Even low-level vitamin deficiencies can sap energy, diminish immune function, and lead to mood swings and brain fog. Here’s a look at some of the most common deficiencies—and what you can do about them.
What causes nutrient deficiencies?
It’s not always a matter of just failing to eat a balanced diet. Long-term use of proton-pump inhibitors (PPIs), cholesterol-lowering statins, diuretics, and other medications can interfere with the body’s ability to produce, absorb, or utilize crucial nutrients. Celiac disease, inflammatory bowel disease such as Crohn’s disease, and many other digestive problems can reduce absorption of nutrients and also lead to deficiencies. And other factors, such as chronic dieting, excessive coffee or alcohol intake, and stress, can deplete vitamins and minerals, fast.
If you’re eating right, but still not thriving, you may not be truly nourished. But the good news is that it’s easy to remedy these issues and get yourself back to vibrant. Here’s how.
1. Vitamin D
This fat-soluble vitamin is essential for bone strength, immune function, brain health, and mood. But unless you spend time outside sans sunscreen, you may be deficient. In addition, people with dark skin, those who live in northern climates, and people who are obese are more likely to be deficient in vitamin D. Deficiencies aren’t obvious, and symptoms may take years to manifest. Signs that you’re lacking in D include poor immune function, fatigue, muscle weakness, bone loss, and depression.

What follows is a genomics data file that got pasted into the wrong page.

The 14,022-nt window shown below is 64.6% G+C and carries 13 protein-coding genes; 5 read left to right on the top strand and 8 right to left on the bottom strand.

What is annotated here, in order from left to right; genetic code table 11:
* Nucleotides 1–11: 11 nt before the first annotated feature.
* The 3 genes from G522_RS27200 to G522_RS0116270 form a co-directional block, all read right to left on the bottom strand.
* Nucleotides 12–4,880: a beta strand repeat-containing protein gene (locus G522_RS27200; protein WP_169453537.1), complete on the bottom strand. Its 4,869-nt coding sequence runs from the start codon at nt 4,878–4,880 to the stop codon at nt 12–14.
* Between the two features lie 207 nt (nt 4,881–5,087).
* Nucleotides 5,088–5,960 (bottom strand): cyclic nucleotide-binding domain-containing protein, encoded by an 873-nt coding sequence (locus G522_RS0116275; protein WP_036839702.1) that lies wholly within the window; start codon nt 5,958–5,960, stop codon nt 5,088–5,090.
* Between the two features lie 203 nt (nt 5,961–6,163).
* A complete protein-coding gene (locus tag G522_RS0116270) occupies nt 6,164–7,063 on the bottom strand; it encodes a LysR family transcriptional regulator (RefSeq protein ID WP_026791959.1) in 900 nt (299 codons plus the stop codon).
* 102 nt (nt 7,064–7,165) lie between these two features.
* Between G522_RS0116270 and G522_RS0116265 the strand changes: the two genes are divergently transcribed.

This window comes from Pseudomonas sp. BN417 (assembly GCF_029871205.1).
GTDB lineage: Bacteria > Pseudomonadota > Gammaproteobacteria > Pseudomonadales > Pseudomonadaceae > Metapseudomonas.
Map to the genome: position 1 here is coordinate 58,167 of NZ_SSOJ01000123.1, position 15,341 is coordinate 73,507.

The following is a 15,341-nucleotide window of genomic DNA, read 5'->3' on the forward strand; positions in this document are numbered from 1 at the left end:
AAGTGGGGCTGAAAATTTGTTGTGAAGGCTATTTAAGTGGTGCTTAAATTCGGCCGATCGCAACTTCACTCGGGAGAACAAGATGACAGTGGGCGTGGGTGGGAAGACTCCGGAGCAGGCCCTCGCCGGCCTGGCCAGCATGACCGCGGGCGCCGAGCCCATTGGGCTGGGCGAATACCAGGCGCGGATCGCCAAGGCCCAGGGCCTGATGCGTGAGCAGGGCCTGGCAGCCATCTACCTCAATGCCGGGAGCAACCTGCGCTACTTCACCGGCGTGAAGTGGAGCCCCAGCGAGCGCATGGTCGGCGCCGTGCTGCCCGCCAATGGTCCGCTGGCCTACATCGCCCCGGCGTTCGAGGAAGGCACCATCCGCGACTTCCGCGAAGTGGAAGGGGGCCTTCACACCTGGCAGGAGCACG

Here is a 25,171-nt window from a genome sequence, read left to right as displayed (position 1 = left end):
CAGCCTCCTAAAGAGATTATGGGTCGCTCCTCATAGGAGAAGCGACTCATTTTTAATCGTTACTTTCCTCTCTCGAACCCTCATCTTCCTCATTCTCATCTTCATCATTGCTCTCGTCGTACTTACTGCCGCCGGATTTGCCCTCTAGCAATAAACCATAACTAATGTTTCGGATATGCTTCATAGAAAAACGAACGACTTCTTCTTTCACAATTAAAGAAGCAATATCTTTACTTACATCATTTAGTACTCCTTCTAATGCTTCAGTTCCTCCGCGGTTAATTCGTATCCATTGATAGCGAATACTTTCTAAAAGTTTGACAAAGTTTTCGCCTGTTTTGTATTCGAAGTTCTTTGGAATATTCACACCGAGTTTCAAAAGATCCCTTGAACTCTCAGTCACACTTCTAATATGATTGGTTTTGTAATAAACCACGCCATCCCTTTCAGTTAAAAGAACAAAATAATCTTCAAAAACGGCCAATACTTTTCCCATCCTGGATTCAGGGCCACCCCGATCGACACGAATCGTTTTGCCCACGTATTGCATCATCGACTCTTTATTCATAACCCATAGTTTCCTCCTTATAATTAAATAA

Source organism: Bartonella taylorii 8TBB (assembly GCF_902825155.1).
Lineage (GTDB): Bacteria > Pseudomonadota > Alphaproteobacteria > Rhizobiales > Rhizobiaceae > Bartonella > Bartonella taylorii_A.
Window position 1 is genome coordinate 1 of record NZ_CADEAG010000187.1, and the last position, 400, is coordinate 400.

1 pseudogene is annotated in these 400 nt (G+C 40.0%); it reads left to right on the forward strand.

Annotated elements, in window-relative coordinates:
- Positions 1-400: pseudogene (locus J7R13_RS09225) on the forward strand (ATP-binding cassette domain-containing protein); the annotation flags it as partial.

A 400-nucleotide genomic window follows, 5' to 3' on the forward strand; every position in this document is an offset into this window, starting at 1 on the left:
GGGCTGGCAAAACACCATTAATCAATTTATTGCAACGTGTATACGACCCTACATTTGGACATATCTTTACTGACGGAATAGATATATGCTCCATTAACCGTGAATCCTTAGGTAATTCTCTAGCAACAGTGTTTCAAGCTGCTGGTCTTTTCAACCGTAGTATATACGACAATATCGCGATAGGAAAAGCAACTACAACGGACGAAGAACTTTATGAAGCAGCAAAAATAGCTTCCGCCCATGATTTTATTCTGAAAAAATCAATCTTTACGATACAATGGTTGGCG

Food sources: It’s hard to get significant vitamin D from food—cod liver and fatty fish such as salmon and sardines are the only good sources. If you suspect you may be lacking in D, get your levels tested. For more information on how to make sure you're getting enough D, visit the Vitamin D Council at vitamindcouncil.org.
Supplement facts: Because vitamin D is hard to get from food, you’ll probably need to supplement if you’re low in it. Choose vitamin D3 (cholecalciferol), the form your body naturally makes when it’s exposed to sunlight.
Critical for bone and tooth health, this mineral is also involved in detoxifying heavy metals and other toxins from the body, and it plays a part in hundreds of enzymatic reactions. But because it’s depleted by antibiotics, cortisone, painkillers, stress, and excess sugar consumption, some 48 percent or more of Americans may be lacking this critical nutrient. Low levels are marked by irregular heartbeat, muscle cramps, restless leg syndrome, cravings for chocolate, and fatigue. Long-term deficiencies can lead to osteoporosis, heart disease, diabetes, high blood pressure, and stroke.